It seems to me that one of the fundamental tensions inherent in fiction writing is the sublimation of the ego, the construction of alternate personalities and worlds that may be based in reality but which are judged purely on their own merits. If I write a building, and you can’t see it in your mind’s eye, it doesn’t matter that I can show you a picture of my childhood home and say “there it is, you idiot: it’s real!” Except in the case of historical fiction (which is its own thorny puzzle, discussed elsewhere on this blog), literature doesn’t take on its power from being an annex onto someone’s existence; it has to function as its own reality, by its own rules. Part of what makes a book beautiful is the way, provided it’s successful, that it exists independently of the person who created it.

Which is why I’d like to present an alternate form of personal statement, only for fiction writers. Instead of writing anything about oneself, the writer is expected to compile a list of sentences from their books and stories that are drawn entirely from their own experience. Then, once they’ve extracted every sentence from every one of their works which represents a memory or example from their lived reality, they will be expected to place each of these lines in chronological order, biographically, until everything is in its proper place.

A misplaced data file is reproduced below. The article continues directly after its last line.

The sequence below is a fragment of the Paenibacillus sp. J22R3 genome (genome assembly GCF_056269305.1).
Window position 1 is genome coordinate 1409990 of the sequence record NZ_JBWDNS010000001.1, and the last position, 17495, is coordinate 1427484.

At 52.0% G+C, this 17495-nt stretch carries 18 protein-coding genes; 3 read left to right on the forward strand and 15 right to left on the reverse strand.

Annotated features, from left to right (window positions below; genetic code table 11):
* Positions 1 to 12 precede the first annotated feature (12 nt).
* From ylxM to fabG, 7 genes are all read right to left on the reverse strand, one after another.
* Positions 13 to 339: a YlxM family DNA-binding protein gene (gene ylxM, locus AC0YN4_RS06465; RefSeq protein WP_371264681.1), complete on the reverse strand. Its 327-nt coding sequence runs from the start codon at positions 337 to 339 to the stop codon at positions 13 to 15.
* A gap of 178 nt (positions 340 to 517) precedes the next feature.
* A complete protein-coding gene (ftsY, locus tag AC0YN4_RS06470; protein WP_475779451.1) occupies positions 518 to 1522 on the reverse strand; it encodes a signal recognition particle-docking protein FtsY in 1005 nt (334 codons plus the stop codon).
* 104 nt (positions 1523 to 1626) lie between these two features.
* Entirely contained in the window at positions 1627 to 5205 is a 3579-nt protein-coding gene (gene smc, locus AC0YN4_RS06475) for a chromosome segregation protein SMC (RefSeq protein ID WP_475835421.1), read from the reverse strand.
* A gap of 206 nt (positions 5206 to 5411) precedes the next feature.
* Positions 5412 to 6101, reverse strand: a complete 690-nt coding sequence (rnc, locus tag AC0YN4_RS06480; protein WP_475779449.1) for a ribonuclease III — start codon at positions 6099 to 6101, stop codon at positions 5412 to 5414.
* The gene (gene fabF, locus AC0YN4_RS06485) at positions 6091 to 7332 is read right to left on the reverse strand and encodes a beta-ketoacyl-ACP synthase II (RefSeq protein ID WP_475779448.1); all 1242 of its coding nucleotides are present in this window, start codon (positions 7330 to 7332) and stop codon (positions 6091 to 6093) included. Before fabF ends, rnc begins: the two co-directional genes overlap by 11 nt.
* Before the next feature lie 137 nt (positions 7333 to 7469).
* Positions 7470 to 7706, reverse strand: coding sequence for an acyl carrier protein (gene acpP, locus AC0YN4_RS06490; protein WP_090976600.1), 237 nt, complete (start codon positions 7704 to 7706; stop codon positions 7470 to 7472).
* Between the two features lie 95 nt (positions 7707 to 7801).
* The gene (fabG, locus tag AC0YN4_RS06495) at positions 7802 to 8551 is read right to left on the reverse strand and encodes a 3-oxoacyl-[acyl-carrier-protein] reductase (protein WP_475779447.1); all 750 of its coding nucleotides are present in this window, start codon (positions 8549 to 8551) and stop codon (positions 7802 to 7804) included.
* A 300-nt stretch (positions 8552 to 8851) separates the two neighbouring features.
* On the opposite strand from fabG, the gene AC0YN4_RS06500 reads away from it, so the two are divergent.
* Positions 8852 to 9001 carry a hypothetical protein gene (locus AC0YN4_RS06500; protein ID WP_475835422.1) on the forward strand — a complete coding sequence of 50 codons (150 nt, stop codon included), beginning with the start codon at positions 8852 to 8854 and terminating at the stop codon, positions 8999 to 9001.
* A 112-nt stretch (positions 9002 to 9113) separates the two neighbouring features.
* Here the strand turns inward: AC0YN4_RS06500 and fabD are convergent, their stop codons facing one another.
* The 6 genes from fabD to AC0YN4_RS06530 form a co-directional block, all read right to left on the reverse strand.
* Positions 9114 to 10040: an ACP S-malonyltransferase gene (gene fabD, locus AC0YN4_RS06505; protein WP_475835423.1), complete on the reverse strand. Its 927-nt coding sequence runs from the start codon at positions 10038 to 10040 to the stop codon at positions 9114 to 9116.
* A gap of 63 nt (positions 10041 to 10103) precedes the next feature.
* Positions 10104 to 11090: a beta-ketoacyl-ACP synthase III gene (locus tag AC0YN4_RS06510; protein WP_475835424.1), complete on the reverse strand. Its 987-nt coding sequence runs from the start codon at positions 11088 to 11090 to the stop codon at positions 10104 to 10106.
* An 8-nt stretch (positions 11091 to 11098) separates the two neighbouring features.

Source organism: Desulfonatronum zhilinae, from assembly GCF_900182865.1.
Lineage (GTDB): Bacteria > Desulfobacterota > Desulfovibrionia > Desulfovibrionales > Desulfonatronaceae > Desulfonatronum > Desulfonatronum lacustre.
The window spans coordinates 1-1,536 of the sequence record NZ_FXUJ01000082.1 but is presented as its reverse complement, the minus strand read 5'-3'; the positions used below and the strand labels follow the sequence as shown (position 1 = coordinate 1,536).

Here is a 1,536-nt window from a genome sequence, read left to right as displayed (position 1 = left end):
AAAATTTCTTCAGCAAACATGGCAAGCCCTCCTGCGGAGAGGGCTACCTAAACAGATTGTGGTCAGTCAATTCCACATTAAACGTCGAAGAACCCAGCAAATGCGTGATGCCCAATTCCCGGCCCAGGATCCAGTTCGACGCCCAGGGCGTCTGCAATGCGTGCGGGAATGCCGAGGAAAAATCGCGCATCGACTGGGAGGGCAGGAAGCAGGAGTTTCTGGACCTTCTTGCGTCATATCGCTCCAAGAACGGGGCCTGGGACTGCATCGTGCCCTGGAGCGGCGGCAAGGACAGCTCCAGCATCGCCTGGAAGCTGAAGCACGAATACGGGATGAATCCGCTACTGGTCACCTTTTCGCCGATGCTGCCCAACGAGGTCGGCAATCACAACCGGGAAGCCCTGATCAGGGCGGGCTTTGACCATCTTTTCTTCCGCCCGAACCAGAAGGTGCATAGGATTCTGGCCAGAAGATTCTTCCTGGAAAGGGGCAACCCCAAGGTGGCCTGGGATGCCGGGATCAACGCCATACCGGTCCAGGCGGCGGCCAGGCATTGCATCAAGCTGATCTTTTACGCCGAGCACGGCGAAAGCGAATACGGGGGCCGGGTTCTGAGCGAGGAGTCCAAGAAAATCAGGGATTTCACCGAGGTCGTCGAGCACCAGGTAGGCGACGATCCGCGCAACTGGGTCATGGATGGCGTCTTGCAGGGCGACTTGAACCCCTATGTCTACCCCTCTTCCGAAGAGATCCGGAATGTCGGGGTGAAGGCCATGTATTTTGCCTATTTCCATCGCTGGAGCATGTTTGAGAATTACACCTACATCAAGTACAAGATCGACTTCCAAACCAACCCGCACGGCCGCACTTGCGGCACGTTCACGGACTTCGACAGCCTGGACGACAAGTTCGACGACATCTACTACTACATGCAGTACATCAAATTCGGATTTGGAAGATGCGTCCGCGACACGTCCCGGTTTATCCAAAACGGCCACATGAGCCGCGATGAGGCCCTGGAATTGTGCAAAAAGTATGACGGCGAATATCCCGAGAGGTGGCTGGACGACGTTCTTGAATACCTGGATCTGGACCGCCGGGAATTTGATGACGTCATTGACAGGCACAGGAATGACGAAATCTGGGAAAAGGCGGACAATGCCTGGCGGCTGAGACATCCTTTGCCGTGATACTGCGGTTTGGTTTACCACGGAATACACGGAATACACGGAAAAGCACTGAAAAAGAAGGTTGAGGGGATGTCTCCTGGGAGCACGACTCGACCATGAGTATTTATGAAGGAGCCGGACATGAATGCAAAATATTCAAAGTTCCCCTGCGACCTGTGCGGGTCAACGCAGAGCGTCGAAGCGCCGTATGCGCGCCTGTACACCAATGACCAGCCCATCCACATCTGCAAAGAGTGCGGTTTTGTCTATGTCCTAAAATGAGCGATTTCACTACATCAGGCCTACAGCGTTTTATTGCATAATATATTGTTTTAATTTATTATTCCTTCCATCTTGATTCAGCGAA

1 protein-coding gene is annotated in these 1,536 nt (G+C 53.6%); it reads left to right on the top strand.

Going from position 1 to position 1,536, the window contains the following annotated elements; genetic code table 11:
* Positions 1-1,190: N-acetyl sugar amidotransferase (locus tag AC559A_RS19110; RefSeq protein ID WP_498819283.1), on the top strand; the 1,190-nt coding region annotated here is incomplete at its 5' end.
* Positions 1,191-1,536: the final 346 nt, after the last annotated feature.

No editing for style is allowed. Humor and pathos should be mixed uncomfortably. Ideally, the document should be unwieldy, difficult to read — nearly incomprehensible, in fact. Characters should come and go at awkward times. Images should recur more often than is convenient. There should be an infuriating persistence of childish memories. Closure should be maddeningly elusive.